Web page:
Alabama providers no longer directly ordering monoclonal antibody treatment due to surge in use

The demand for monoclonal antibody treatments amid growing COVID-19 cases and the more contagious delta variant prompted the U.S. Department of Health and Human Services to stop allowing state medical providers to order the life-saving drug directly, and instead to require the Alabama Department of Public Health to divvy up the state’s supply among providers.

“During this transition, our highest priority will be to ensure that the ordering process for monoclonal antibodies is in place, so Alabama healthcare providers can be sent needed products as soon as possible,” State Health Officer Dr. Scott Harris said in a statement Wednesday.

The change went into effect Monday, according to a press release from ADPH, noting that the increase in COVID cases “has caused a substantial surge in the use of monoclonal antibody products.”

Monoclonal antibody treatment, manufactured by the company Regeneron, can cut the need to hospitalize a COVID patient by 70 percent, if given within 10 days of infection, according to medical experts. ADPH notes, however, that the drug is not a replacement for COVID vaccines, which have been found to be safe and effective at preventing serious illness, hospitalization and death.

The change means the federal government is now determining each state’s weekly allotment of monoclonal antibody treatment “based on cases and use on a week-by-week basis,” the release states.

“Healthcare providers must record their utilization of the products promptly in order to be eligible to receive additional shipments,” ADPH said in the statement.

HHS on Sept. 3 announced that seven Gulf Coast states would be receiving 30 percent of what they had been ordering. Those seven states have been using about 70 percent of the nation’s distribution of monoclonal antibodies, Forbes reported Friday.

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“Providers are to prioritize patients based on their risk of progression to severe COVID disease. Treatment should be given as soon as possible (within 10 days) after a close contact to a positive case of COVID-19, to patients who tested positive, and to individuals who are at high risk for disease progression to severe COVID-19,” ADPH’s statement reads.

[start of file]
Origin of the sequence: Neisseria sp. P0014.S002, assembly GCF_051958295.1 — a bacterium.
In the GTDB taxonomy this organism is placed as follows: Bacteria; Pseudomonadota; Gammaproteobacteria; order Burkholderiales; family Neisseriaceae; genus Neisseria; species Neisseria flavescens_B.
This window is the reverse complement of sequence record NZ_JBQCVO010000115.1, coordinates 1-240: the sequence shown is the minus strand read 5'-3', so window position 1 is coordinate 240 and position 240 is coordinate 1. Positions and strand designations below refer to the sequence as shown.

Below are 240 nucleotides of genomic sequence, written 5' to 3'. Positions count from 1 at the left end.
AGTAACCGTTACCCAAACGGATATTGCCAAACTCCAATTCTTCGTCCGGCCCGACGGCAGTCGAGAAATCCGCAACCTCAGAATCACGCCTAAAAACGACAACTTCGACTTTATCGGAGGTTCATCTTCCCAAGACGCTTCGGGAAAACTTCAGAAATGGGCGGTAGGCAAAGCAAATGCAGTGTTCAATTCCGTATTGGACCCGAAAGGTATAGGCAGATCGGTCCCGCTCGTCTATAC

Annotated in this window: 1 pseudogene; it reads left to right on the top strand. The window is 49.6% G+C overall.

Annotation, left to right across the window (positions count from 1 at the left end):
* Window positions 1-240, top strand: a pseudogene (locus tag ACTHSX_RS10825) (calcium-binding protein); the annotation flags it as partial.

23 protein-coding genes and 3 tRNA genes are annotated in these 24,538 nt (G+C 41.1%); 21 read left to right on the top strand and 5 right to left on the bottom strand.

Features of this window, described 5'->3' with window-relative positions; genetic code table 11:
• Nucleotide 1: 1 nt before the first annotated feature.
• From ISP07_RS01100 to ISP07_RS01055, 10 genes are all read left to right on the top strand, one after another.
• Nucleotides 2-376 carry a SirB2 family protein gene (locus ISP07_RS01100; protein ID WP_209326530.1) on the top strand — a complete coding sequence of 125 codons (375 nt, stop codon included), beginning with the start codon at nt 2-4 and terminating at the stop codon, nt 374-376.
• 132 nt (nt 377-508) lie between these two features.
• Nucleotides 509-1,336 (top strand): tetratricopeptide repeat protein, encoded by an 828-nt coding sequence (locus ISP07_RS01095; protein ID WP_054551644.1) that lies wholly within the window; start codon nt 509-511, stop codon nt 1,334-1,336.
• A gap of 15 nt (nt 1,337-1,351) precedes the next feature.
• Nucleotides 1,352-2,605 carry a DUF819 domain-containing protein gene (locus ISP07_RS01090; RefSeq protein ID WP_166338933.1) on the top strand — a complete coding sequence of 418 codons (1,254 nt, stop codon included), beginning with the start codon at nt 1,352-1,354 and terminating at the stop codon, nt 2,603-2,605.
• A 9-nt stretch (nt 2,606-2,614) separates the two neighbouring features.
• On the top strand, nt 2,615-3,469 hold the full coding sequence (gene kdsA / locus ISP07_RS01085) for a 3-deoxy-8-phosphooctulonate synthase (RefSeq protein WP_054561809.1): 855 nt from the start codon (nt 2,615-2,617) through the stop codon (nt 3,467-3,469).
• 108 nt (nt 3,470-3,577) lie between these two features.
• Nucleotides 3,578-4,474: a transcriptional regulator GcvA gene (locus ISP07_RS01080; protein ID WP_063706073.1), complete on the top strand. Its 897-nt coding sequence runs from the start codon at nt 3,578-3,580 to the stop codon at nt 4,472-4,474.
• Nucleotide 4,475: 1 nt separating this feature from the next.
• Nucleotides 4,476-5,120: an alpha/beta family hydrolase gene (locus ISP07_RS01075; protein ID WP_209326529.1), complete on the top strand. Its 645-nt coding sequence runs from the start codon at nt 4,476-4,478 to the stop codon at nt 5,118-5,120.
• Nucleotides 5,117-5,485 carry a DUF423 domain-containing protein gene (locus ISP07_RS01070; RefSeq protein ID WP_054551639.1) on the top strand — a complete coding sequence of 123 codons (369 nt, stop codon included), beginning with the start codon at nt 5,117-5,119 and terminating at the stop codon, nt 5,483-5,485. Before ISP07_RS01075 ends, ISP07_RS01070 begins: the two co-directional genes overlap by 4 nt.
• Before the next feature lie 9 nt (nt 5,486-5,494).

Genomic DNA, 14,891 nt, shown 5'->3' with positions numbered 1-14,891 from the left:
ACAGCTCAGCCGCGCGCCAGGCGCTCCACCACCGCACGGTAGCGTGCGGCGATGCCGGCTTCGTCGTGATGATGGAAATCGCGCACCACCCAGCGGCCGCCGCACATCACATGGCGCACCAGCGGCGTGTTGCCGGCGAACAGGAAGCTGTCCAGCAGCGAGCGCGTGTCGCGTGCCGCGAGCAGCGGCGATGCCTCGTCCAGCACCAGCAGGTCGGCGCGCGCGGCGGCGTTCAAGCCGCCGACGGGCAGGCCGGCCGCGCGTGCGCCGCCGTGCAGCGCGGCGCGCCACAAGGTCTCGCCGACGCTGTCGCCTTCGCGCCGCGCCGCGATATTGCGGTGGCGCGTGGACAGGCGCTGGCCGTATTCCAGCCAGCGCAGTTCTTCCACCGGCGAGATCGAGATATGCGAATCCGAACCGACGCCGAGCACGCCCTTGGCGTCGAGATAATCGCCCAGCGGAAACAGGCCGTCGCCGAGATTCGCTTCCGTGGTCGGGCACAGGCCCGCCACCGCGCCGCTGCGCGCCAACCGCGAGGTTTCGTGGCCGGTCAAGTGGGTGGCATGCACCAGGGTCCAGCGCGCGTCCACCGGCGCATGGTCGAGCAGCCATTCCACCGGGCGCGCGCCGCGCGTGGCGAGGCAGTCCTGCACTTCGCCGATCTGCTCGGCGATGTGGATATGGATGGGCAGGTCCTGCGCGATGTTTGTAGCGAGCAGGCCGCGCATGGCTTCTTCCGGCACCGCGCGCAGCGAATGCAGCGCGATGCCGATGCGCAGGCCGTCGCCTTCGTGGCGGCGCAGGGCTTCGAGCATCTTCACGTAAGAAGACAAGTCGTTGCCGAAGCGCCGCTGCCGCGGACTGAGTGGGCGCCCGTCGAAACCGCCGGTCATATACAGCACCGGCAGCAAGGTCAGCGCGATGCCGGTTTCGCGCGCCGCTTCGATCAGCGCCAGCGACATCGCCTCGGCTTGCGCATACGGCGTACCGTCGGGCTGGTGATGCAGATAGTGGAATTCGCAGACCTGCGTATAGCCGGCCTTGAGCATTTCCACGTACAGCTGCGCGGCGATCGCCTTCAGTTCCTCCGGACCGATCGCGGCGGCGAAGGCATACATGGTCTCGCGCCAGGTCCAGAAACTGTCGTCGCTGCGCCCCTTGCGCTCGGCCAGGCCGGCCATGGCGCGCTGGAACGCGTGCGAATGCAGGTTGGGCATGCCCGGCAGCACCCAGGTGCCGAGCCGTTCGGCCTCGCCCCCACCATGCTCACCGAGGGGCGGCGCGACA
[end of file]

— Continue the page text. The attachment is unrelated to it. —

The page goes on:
The Alabama Department of Public Health for many weeks has been working to increase the number of providers who can administer monoclonal antibody treatments. State hospitals have seen large numbers of COVID patients, who accounted for 48 percent of Alabama’s 1,592 ICU patients. State hospitals on Tuesday had 43 more patients needing ICU care than the state had ICU beds, according to the Alabama Hospital Association. Of the 2,401 hospitalized with COVID statewide on Tuesday, 84 percent were unvaccinated.

Doctors with the Medical Association of the State of Alabama on Monday urged the federal government to increase shipments of Regeneron’s drug, not cut, them to states hard-hit by COVID, including Alabama.

“Alabama’s hospitals are full and under tremendous stress. That’s why physicians are very concerned about federal efforts that will end up limiting our supply and access to this effective treatment,” said Dr. Aruna Arora, president of the Medical Association, in a statement Monday. “We’re calling on the federal government to help us provide more of this treatment – not less – so we can save lives and keep COVID patients out of the hospital.”

Alabama has the fourth-lowest percentage of fully-vaccinated residents in the nation, at 40.2 percent, behind only Idaho, West Virginia and Wyoming, according to the Centers for Disease Control and Prevention.

Alabama hospitals have reported 557 COVID deaths in the 10 days ending Tuesday, and averaged 55 deaths daily during that time, according to Alabama Hospital association data compiled and shared by East Alabama Health.

It can take the Alabama Department of Public Health weeks to review medical records to confirm those deaths were due to COVID-19, so the department’s confirmed daily death toll lags behind actual daily deaths.

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